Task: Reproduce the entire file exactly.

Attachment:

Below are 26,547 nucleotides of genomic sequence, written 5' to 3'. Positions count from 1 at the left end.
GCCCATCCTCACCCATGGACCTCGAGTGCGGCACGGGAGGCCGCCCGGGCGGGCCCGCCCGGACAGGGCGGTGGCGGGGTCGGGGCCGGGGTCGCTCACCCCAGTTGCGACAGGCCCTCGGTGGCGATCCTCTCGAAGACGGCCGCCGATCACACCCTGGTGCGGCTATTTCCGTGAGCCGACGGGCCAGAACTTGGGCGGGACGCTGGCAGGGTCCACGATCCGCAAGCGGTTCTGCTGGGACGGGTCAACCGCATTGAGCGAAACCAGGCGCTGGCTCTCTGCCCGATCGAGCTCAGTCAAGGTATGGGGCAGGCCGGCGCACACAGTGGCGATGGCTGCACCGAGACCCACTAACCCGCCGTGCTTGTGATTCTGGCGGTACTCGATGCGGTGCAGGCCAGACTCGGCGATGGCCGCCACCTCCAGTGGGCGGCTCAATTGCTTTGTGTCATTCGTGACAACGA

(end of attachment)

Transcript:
Below are 26,547 nucleotides of genomic sequence, written 5' to 3'. Positions count from 1 at the left end.
GCCCATCCTCACCCATGGACCTCGAGTGCGGCACGGGAGGCCGCCCGGGCGGGCCCGCCCGGACAGGGCGGTGGCGGGGTCGGGGCCGGGGTCGCTCACCCCAGTTGCGACAGGCCCTCGGTGGCGATCCTCTCGAAGACGGCCGCCGATCACACCCTGGTGCGGCTATTTCCGTGAGCCGACGGGCCAGAACTTGGGCGGGACGCTGGCAGGGTCCACGATCCGCAAGCGGTTCTGCTGGGACGGGTCAACCGCATTGAGCGAAACCAGGCGCTGGCTCTCTGCCCGATCGAGCTCAGTCAAGGTATGGGGCAGGCCGGCGCACACAGTGGCGATGGCTGCACCGAGACCCACTAACCCGCCGTGCTTGTGATTCTGGCGGTACTCGATGCGGTGCAGGCCAGACTCGGCGATGGCCGCCACCTCCAGTGGGCGGCTCAATTGCTTTGTGTCATTCGTGACAACGA